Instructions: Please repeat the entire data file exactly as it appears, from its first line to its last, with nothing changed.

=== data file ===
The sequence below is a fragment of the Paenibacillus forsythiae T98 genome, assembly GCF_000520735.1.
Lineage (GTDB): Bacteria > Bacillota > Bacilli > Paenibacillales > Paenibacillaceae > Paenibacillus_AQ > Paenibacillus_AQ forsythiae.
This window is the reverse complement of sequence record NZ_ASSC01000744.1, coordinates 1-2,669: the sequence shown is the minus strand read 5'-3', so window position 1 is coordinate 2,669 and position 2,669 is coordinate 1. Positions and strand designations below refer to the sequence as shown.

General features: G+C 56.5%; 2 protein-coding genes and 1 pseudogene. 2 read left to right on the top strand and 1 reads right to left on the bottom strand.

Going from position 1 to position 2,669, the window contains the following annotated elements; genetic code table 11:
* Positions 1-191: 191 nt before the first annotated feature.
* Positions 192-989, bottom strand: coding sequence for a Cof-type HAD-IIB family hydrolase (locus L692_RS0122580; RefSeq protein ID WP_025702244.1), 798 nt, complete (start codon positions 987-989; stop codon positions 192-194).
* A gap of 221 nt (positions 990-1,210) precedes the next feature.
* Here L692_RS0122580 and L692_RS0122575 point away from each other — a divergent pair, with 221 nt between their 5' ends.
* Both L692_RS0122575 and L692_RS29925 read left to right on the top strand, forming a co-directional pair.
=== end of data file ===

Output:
The sequence below is a fragment of the Paenibacillus forsythiae T98 genome, assembly GCF_000520735.1.
Lineage (GTDB): Bacteria > Bacillota > Bacilli > Paenibacillales > Paenibacillaceae > Paenibacillus_AQ > Paenibacillus_AQ forsythiae.
This window is the reverse complement of sequence record NZ_ASSC01000744.1, coordinates 1-2,669: the sequence shown is the minus strand read 5'-3', so window position 1 is coordinate 2,669 and position 2,669 is coordinate 1. Positions and strand designations below refer to the sequence as shown.

General features: G+C 56.5%; 2 protein-coding genes and 1 pseudogene. 2 read left to right on the top strand and 1 reads right to left on the bottom strand.

Going from position 1 to position 2,669, the window contains the following annotated elements; genetic code table 11:
* Positions 1-191: 191 nt before the first annotated feature.
* Positions 192-989, bottom strand: coding sequence for a Cof-type HAD-IIB family hydrolase (locus L692_RS0122580; RefSeq protein ID WP_025702244.1), 798 nt, complete (start codon positions 987-989; stop codon positions 192-194).
* A gap of 221 nt (positions 990-1,210) precedes the next feature.
* Here L692_RS0122580 and L692_RS0122575 point away from each other — a divergent pair, with 221 nt between their 5' ends.
* Both L692_RS0122575 and L692_RS29925 read left to right on the top strand, forming a co-directional pair.